Other branch members went to the workshop with Faye Maxwell, who was a popular tutor at the summer school the year before. Their work started with a choice of printing blocks, which were printed onto plain fabric before being embellished with stitch.
At our July meeting we were treated to a wonderful talk and a show of work by Georgina Bellamy. Georgina specialises in making creatures using her own special approach to metal thread work, which she calls ‘sculptural goldwork’. Her technique produces fantastical three-dimensional creatures.
Hats off to Georgina, who rose to the challenge of giving her talk without the benefit of the branch digital projector, which we collectively failed to get working. Apparently cool and unfazed by this technical hitch, Georgina went on to deliver a very engaging and entertaining talk, which had her audience fascinated.
We learned about Georgina’s introduction to stitched textiles, which came in her early twenties, after several other attempts at finding her direction in life. Having never really engaged with formal education, and finding herself as a single-parent working in an unfulfilling job, Georgina decided to make her young son an embroidered jacket. With no embroidery training at all, she produced a garment that made people stop her in the street and ask ‘where did you get it from?’ This was a significant milestone in her passion for stitch.
The other turning point was embarking on a City and Guilds Stitched Textiles (Embroidery) course. Georgina was the youngest in the class, and felt she benefited from the experience and encouragement of the older and more experienced members of the course. It was a natural progression from that to a degree at the London College of Fashion. Georgina only mentioned in passing (in response to a question), that at the end of her course she was chosen as one of the Embroiderers Guild Scholars. She had rather modestly not mentioned this during her earlier resume!
Georgina spoke passionately about the skills and experience of older embroiderers, and how sad it is that many of these skills are falling by the wayside. She spoke about the impact of long working hours, passive entertainment, and the wish to have everything ‘instantly’ rather than making things with patience. Of course there were many nods of agreement from the audience – most of us find it sad that people seem to have less time to help children learn the skills that we were brought up with. Georgina also spoke about how hand-stitch is not part of the ‘mainstream’ in fashion courses, despite the fact that so many high-end designers use embroidery in their designs. The emphasis is often on ‘farming out’ the embroidery, rather than it being taught as a skill in its’ own right. Georgina had to be quite single-minded about focussing on hand-stitch throughout her degree course. She is very pleased she did so as this is now her main passion.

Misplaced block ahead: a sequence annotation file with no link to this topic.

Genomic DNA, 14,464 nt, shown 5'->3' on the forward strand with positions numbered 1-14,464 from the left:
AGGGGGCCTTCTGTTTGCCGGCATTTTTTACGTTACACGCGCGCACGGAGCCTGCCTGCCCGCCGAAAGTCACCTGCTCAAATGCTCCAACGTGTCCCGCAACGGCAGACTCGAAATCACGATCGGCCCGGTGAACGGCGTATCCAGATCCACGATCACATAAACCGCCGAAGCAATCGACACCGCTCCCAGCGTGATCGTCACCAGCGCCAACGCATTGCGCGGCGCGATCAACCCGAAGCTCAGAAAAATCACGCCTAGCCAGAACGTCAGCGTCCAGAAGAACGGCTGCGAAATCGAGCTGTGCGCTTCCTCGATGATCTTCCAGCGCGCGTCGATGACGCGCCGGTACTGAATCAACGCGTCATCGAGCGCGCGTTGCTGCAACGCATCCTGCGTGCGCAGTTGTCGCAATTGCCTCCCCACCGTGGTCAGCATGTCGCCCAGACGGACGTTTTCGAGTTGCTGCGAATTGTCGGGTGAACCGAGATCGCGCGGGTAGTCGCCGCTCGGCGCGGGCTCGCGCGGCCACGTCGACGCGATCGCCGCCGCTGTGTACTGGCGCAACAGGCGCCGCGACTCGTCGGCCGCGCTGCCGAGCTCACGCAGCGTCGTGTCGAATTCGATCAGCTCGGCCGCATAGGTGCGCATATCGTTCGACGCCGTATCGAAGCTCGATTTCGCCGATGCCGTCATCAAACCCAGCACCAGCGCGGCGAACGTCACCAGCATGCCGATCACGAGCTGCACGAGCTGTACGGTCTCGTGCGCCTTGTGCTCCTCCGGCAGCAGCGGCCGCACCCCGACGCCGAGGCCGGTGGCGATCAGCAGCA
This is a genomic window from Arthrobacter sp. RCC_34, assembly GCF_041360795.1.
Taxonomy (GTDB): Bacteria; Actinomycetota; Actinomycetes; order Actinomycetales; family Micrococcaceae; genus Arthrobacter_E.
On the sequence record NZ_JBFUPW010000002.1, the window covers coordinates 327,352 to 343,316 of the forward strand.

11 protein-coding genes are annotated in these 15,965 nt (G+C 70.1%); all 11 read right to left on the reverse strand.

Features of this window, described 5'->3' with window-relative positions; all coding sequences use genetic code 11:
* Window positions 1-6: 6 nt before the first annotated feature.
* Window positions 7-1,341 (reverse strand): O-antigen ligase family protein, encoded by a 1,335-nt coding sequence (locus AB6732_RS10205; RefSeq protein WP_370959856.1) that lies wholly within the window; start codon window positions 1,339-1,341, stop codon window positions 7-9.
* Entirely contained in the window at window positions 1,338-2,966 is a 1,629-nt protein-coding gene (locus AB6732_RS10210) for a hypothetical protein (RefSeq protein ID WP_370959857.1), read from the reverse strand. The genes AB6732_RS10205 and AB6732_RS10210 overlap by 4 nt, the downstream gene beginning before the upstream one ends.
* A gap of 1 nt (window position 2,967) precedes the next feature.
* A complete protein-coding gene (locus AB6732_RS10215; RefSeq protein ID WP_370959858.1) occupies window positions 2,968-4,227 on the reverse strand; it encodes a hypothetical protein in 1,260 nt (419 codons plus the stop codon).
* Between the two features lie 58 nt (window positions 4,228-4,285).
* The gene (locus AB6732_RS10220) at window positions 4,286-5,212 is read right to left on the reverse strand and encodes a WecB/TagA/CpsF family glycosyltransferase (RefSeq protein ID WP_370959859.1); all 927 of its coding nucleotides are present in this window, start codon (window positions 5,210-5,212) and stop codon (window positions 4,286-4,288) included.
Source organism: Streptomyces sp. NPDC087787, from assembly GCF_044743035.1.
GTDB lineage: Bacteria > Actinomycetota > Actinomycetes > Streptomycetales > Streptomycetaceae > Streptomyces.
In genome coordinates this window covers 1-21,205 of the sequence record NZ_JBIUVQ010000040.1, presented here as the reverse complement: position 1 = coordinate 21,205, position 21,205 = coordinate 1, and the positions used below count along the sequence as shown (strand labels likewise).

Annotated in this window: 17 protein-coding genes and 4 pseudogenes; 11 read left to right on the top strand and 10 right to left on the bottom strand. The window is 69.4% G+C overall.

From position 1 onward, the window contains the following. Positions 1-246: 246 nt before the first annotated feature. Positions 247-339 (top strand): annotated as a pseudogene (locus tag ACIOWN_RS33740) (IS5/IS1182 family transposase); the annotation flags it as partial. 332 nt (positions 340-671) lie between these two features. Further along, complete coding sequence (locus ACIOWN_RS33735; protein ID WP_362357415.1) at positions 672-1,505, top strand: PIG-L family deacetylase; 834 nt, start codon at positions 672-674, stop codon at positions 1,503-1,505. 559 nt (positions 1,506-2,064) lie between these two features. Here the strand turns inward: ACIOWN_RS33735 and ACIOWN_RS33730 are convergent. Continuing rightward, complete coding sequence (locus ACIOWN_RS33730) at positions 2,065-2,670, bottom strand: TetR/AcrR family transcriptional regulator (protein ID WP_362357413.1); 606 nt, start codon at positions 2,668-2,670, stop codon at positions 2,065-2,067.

Georgina spoke about the history of gold-work, and the traditions that laid the foundation for gold-work today. She spoke about Spanish, Italian and Russian gold-work, as well as Indian gold-work. She also spoke about the status and historical importance of English gold-work (‘Opus Anglicanum’). Her own work draws on these traditions, and she uses many conventional gold-work materials. However, she doesn’t feel she has to be a slave to tradition, and she likes to use the traditional materials in her own way. Her 3 dimensional creatures are stitched on an organza backing which is then cut out and manipulated into a 3d shape. This requires some planning, as she needs to envisage how the flat shape will translate into the 3d shape once it is manipulated. In her teaching she tries to encourage people not to aim for ‘perfection’. She worries that people often find gold-work intimidating, and she loves to encourage people to ‘just have a go’.
It was interesting to hear a talk from a young embroiderer who is at an early stage of her career. Georgina is passionate about trying to bridge the gap between children and teenagers on the one hand, and on the other hand more (ahem) ‘mature’ embroiderers like ourselves. In the middle, sadly, are working mums who have very little ‘spare’ time, and who often were not brought up to stitch or make things themselves. Georgina passionately believes that it is vital for the skills of the older generation to be passed on and she feels a responsibility to do what she can to help this process. Linked to the embroidery skills are other life-enhancing factors, such as patience, absorption and pleasure. I think Georgina may have reached the record at our talks for the number of heads nodding enthusiastically in agreement!